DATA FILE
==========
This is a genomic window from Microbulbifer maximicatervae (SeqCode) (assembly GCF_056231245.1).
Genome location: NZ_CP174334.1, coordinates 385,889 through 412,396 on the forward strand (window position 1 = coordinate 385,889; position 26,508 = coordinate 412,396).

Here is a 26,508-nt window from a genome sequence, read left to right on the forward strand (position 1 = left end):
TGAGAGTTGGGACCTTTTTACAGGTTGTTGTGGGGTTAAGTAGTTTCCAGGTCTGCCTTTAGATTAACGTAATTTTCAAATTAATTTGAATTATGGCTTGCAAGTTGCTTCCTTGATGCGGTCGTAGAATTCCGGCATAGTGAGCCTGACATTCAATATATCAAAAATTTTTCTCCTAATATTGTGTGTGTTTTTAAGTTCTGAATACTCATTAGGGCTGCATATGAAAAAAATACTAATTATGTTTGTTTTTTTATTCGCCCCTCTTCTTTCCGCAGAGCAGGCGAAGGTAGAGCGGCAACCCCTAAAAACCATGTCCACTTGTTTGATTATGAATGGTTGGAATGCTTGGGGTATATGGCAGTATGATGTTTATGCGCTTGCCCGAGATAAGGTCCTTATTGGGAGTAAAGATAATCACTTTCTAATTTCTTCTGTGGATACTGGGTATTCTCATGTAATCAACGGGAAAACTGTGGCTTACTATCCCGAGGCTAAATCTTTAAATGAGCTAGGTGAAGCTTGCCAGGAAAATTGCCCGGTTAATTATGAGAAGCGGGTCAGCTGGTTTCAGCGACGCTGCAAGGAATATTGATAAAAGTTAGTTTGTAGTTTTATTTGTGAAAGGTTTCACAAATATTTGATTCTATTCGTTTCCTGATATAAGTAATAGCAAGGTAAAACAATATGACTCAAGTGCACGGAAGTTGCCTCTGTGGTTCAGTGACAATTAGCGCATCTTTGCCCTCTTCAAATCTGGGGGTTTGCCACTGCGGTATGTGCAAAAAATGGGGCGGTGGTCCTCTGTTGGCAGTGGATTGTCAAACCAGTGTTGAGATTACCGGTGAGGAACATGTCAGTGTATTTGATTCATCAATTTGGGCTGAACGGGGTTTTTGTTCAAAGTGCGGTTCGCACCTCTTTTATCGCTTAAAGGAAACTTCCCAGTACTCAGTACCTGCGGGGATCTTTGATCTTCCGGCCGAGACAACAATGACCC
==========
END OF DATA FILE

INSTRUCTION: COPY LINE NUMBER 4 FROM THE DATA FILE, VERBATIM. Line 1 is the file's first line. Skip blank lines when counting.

TGAGAGTTGGGACCTTTTTACAGGTTGTTGTGGGGTTAAGTAGTTTCCAGGTCTGCCTTTAGATTAACGTAATTTTCAAATTAATTTGAATTATGGCTTGCAAGTTGCTTCCTTGATGCGGTCGTAGAATTCCGGCATAGTGAGCCTGACATTCAATATATCAAAAATTTTTCTCCTAATATTGTGTGTGTTTTTAAGTTCTGAATACTCATTAGGGCTGCATATGAAAAAAATACTAATTATGTTTGTTTTTTTATTCGCCCCTCTTCTTTCCGCAGAGCAGGCGAAGGTAGAGCGGCAACCCCTAAAAACCATGTCCACTTGTTTGATTATGAATGGTTGGAATGCTTGGGGTATATGGCAGTATGATGTTTATGCGCTTGCCCGAGATAAGGTCCTTATTGGGAGTAAAGATAATCACTTTCTAATTTCTTCTGTGGATACTGGGTATTCTCATGTAATCAACGGGAAAACTGTGGCTTACTATCCCGAGGCTAAATCTTTAAATGAGCTAGGTGAAGCTTGCCAGGAAAATTGCCCGGTTAATTATGAGAAGCGGGTCAGCTGGTTTCAGCGACGCTGCAAGGAATATTGATAAAAGTTAGTTTGTAGTTTTATTTGTGAAAGGTTTCACAAATATTTGATTCTATTCGTTTCCTGATATAAGTAATAGCAAGGTAAAACAATATGACTCAAGTGCACGGAAGTTGCCTCTGTGGTTCAGTGACAATTAGCGCATCTTTGCCCTCTTCAAATCTGGGGGTTTGCCACTGCGGTATGTGCAAAAAATGGGGCGGTGGTCCTCTGTTGGCAGTGGATTGTCAAACCAGTGTTGAGATTACCGGTGAGGAACATGTCAGTGTATTTGATTCATCAATTTGGGCTGAACGGGGTTTTTGTTCAAAGTGCGGTTCGCACCTCTTTTATCGCTTAAAGGAAACTTCCCAGTACTCAGTACCTGCGGGGATCTTTGATCTTCCGGCCGAGACAACAATGACCC